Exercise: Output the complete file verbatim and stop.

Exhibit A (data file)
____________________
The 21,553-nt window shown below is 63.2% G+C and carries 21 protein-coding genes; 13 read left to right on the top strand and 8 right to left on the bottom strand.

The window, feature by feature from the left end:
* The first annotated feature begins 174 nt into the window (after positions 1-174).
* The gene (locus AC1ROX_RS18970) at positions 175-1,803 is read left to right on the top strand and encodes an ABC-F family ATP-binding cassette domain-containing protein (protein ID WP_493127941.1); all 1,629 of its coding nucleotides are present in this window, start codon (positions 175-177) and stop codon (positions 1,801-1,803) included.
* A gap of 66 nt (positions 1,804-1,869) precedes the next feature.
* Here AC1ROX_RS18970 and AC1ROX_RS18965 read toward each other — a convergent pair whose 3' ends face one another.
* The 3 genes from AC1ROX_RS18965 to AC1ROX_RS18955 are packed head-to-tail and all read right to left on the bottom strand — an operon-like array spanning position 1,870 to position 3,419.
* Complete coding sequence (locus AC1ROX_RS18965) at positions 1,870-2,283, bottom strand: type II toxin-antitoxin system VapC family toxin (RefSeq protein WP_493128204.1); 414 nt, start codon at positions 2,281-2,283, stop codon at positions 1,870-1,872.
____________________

The 21,553-nt window shown below is 63.2% G+C and carries 21 protein-coding genes; 13 read left to right on the top strand and 8 right to left on the bottom strand.

The window, feature by feature from the left end:
* The first annotated feature begins 174 nt into the window (after positions 1-174).
* The gene (locus AC1ROX_RS18970) at positions 175-1,803 is read left to right on the top strand and encodes an ABC-F family ATP-binding cassette domain-containing protein (protein ID WP_493127941.1); all 1,629 of its coding nucleotides are present in this window, start codon (positions 175-177) and stop codon (positions 1,801-1,803) included.
* A gap of 66 nt (positions 1,804-1,869) precedes the next feature.
* Here AC1ROX_RS18970 and AC1ROX_RS18965 read toward each other — a convergent pair whose 3' ends face one another.
* The 3 genes from AC1ROX_RS18965 to AC1ROX_RS18955 are packed head-to-tail and all read right to left on the bottom strand — an operon-like array spanning position 1,870 to position 3,419.
* Complete coding sequence (locus AC1ROX_RS18965) at positions 1,870-2,283, bottom strand: type II toxin-antitoxin system VapC family toxin (RefSeq protein WP_493128204.1); 414 nt, start codon at positions 2,281-2,283, stop codon at positions 1,870-1,872.